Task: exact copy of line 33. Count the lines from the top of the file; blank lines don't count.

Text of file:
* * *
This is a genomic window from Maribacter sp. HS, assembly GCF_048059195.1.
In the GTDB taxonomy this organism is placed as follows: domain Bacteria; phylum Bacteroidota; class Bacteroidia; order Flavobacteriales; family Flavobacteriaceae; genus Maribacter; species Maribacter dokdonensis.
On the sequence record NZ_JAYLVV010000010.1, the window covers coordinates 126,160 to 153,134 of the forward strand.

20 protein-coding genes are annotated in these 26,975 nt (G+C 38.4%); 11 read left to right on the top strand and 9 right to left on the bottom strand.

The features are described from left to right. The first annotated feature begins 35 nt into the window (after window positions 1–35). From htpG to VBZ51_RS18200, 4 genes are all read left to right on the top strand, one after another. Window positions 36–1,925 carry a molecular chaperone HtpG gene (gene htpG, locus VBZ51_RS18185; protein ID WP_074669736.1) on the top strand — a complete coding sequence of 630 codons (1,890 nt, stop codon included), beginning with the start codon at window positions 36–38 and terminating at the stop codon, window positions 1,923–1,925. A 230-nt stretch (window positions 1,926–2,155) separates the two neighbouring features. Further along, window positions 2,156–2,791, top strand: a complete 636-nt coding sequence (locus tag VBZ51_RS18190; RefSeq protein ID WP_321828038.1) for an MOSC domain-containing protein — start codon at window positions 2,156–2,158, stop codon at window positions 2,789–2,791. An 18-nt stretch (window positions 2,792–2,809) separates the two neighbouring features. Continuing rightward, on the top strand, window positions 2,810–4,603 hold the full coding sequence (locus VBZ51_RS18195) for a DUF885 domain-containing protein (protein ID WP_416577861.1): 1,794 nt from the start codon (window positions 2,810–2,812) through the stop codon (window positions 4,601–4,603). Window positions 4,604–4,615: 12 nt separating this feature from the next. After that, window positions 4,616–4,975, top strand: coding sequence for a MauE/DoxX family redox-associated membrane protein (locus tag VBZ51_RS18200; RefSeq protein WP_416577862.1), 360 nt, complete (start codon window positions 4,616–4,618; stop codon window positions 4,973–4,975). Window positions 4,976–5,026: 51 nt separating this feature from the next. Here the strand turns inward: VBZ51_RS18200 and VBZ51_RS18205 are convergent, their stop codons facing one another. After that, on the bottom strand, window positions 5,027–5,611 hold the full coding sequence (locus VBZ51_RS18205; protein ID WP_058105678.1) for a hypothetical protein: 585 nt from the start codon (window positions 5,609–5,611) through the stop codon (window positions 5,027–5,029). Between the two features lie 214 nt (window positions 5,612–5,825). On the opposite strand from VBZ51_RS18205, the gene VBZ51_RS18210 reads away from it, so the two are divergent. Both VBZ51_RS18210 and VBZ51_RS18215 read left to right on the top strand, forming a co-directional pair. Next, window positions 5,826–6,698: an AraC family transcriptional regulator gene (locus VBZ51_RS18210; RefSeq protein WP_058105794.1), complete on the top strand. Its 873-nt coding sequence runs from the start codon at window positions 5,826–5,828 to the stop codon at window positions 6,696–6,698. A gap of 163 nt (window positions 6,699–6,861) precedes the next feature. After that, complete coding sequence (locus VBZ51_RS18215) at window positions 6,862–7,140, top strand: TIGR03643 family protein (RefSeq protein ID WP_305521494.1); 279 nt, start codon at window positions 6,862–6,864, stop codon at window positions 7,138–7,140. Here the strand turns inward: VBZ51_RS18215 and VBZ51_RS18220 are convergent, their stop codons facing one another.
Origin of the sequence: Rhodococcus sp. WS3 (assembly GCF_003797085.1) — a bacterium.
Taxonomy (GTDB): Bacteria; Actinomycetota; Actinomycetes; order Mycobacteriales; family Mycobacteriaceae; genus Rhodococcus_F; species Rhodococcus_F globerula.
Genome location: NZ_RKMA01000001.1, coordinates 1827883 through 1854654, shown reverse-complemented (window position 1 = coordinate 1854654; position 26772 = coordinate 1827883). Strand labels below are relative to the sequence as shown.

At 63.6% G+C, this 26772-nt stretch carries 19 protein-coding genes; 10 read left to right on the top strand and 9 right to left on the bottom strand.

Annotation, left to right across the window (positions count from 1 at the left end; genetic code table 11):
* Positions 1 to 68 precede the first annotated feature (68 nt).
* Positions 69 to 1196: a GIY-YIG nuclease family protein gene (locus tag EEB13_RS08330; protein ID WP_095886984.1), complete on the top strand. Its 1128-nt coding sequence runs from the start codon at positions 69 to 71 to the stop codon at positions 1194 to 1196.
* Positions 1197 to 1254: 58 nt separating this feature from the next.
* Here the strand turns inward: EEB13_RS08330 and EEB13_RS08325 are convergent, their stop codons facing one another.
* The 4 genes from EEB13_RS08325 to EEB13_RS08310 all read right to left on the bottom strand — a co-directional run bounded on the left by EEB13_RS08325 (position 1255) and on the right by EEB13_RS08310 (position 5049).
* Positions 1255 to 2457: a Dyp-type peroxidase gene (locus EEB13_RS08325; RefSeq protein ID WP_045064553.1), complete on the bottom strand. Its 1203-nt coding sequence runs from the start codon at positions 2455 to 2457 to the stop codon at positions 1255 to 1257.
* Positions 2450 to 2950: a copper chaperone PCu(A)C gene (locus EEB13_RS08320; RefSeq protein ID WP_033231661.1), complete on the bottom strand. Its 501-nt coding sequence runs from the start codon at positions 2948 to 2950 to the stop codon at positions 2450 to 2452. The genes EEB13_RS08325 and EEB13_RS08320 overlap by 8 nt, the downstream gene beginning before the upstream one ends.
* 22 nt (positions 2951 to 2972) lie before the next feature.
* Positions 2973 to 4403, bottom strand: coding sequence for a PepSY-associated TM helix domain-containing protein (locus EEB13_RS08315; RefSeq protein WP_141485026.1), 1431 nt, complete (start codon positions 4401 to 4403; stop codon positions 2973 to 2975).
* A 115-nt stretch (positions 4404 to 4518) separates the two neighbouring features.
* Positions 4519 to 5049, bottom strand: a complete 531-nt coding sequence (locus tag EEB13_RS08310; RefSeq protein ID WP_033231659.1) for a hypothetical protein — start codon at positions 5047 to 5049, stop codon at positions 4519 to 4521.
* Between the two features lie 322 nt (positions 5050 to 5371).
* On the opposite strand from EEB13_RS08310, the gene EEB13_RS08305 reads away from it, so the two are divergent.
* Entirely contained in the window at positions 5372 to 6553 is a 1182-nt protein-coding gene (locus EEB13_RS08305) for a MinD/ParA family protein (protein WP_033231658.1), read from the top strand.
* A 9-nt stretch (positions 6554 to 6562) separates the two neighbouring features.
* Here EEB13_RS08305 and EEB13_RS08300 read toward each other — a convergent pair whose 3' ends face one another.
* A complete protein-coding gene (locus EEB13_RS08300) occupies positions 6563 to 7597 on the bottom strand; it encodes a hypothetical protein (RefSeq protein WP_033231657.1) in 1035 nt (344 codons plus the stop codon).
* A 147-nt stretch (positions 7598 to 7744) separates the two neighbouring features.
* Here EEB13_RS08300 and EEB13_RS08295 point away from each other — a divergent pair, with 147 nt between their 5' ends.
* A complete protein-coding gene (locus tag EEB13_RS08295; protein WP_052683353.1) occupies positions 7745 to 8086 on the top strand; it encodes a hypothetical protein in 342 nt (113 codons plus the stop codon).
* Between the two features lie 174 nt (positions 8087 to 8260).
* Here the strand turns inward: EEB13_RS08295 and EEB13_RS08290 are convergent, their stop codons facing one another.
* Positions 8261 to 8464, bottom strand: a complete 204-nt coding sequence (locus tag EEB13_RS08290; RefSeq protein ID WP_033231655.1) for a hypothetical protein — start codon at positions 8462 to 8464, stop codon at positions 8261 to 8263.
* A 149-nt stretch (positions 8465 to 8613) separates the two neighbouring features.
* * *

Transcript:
* Positions 8261 to 8464, bottom strand: a complete 204-nt coding sequence (locus tag EEB13_RS08290; RefSeq protein ID WP_033231655.1) for a hypothetical protein — start codon at positions 8462 to 8464, stop codon at positions 8261 to 8263.